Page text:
Saw-cuts or slots 48,50 are located laterally adjacent to the notches along split planes 38,40, and extend into the bearing assembly so as to extend perpendicular to the axis 52,54 of each leg 14,20 and 16,22, respectively. The extent to which the saw-cut penetrates the leg of the bearing assembly will depend upon the desired magnitude of the force required to initiate fracture at each notch 44,46. As the cross-section of the fracture joints 56,58 is reduced, the magnitude of the force required will be similarly reduced. Such a force/cross-section reduction is balanced with desired strength and durability parameters for the bearing assembly.
Following machining, preparation is made for separating the bearing cap 18 from the body 12. For this purpose, the material in the area of the split planes 38 and 40, must be sufficiently brittle. If the material of the camshaft bearing assembly 10 has sufficiently brittle characteristics, such as cast iron and some aluminum alloys, no additional preparation may be required. Less brittle materials, such as steel, may require heat treatment or selective hardening by any suitable process to embrittle the material sufficiently along the split planes to minimize yielding when fractured. As an alternative to heat treating the material, temporary embrittlement for processing purposes may be achieved by reducing the temperature to a sufficiently low level.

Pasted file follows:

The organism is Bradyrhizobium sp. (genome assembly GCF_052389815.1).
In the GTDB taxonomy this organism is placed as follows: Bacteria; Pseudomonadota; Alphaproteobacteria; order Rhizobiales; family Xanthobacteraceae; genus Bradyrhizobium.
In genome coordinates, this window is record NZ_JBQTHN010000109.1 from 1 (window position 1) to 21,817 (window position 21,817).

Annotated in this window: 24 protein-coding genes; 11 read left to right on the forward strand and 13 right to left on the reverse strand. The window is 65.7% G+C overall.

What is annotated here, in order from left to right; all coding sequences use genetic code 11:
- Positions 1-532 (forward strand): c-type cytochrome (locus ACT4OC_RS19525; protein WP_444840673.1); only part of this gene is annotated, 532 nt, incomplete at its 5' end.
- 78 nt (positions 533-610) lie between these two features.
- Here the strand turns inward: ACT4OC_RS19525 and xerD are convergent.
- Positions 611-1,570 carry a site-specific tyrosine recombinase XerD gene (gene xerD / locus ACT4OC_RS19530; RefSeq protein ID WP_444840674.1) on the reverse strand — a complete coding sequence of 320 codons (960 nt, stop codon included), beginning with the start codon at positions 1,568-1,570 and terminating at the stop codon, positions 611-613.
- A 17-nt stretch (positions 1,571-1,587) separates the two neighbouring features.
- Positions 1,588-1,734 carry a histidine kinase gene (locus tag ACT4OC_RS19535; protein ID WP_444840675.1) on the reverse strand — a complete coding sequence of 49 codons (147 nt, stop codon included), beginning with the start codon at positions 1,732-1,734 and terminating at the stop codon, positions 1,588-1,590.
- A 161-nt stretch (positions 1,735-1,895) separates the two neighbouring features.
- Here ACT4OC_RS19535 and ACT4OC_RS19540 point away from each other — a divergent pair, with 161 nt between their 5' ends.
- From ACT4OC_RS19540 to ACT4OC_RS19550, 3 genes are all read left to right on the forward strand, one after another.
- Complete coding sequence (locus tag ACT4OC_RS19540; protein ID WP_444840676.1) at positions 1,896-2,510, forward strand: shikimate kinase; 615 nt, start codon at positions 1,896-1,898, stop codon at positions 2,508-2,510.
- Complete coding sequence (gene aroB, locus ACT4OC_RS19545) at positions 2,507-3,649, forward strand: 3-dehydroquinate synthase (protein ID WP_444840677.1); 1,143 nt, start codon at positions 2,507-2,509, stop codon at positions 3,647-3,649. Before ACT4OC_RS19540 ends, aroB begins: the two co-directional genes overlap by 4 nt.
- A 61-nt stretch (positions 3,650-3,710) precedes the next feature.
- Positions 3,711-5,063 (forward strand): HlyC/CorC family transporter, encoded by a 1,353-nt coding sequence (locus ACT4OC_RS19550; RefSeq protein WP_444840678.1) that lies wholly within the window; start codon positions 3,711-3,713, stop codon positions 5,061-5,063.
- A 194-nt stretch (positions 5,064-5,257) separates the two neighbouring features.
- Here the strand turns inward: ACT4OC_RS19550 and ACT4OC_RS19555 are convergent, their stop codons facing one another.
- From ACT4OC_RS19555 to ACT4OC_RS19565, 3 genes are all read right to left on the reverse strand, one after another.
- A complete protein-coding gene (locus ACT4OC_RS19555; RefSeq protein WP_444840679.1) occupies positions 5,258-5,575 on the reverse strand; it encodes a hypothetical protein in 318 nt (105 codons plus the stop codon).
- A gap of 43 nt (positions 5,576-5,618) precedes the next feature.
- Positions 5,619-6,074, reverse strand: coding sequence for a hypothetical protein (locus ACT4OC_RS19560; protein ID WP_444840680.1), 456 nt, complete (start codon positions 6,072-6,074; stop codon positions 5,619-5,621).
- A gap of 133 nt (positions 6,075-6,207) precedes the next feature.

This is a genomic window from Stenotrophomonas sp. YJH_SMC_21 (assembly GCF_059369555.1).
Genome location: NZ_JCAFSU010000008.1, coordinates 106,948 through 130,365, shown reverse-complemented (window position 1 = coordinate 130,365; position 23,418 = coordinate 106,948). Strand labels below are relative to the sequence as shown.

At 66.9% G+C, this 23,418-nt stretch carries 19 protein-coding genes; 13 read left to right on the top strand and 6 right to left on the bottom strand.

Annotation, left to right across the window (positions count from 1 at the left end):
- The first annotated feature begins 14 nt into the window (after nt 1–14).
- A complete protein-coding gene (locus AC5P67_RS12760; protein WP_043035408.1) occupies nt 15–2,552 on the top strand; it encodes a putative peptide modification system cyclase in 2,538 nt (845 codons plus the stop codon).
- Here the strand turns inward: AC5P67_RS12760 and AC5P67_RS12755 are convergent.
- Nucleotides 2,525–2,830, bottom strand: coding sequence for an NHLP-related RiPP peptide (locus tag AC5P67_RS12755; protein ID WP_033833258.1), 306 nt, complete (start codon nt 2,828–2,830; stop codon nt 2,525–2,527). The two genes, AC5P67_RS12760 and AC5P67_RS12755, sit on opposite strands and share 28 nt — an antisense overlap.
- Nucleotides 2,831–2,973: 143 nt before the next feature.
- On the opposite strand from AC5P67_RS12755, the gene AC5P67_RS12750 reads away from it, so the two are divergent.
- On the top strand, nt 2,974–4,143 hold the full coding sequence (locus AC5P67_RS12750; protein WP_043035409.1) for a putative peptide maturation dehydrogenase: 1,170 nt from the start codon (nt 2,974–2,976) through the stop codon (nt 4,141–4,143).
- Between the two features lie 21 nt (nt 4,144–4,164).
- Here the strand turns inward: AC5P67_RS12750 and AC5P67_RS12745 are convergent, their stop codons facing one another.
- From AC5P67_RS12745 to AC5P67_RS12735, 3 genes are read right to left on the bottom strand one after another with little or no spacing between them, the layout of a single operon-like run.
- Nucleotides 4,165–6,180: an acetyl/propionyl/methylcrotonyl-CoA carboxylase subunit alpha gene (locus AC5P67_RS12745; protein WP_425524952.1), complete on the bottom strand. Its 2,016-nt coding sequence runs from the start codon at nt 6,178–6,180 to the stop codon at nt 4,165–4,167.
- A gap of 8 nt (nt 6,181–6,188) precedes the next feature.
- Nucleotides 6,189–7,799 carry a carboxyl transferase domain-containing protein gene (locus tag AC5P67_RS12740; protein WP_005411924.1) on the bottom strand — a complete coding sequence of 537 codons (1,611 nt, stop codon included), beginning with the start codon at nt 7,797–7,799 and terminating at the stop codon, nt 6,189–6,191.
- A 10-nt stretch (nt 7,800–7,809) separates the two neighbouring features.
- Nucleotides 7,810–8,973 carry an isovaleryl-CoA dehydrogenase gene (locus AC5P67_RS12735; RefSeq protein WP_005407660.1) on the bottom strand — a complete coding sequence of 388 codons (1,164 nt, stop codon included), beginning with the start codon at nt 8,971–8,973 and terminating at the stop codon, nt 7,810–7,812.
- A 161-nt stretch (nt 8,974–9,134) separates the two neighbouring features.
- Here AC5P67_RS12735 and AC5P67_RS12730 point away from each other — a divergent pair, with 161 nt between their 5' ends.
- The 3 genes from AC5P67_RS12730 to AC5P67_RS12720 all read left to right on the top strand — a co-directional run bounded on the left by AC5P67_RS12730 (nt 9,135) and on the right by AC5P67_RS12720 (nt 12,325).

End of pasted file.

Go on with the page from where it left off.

When the material along the split planes 38,40 is, or has been made sufficiently brittle, force applying means are utilized to apply a separating force on opposite sides of the bore 32, acting outwardly in opposite directions as shown by the force arrows in FIG. 2. The application of force in this manner causes tension across the split planes extending radially outwardly from the notches 44,46 on opposite sides of the opening 32. The tension causes a crack "C" to propagate from the edge of either one of the notches generally across a split plane 38 or 40, FIG. 5, to terminate along the leading edge 60 or 62 of the saw-cut 48,50, causing fracture separation of one pair of the mating legs, in this case 14 and 20, and forming their mating ends 24,26 as previously described.
After cracking of one pair of legs, continued force application in the bore 32 will cause further expansion of the opening, causing the formation of a second crack along the split plane 40, on the opposite side of the camshaft bearing assembly resulting in separation of the bearing cap 18 and the main body 12. Experience has shown that when fracturing the cap from the body in this manner, excessive bending of the bearing material at the outer edges of the mating legs defined by the second crack and excessive deformation of the opening 32 can be minimized or eliminated through the placement of the saw-cuts or slots 48,50 opposite the crack propagating notches 44,46 along the split planes 38,40 while the selection of slot depth defines a desired cross-section of the mating ends 24,26 and 28,30 following fracture.
While distortion of the material can be severely curtailed by the application of the saw-cuts 48,50 to the bearing assembly 10, a minimal level of distortion is likely to occur in any separation of the type just described. The configuration of the bearing assembly, specifically, the placement of the saw-cuts 48,50 along the split planes 38,40 to reduce the cross-section along the mating ends 24,26 and 28,30 allows for a degree of bolt-up crush, illustrated in FIG. 4, at the mating ends during re-assembly of the bearing assembly 10 which is typically not possible in assemblies having a full cross-section. By controlling the depth of the saw-cuts, the net shape of the final clamped bore can be controlled through a minimization of deformation during fracture and the use of bolt-up crush during re-assembly.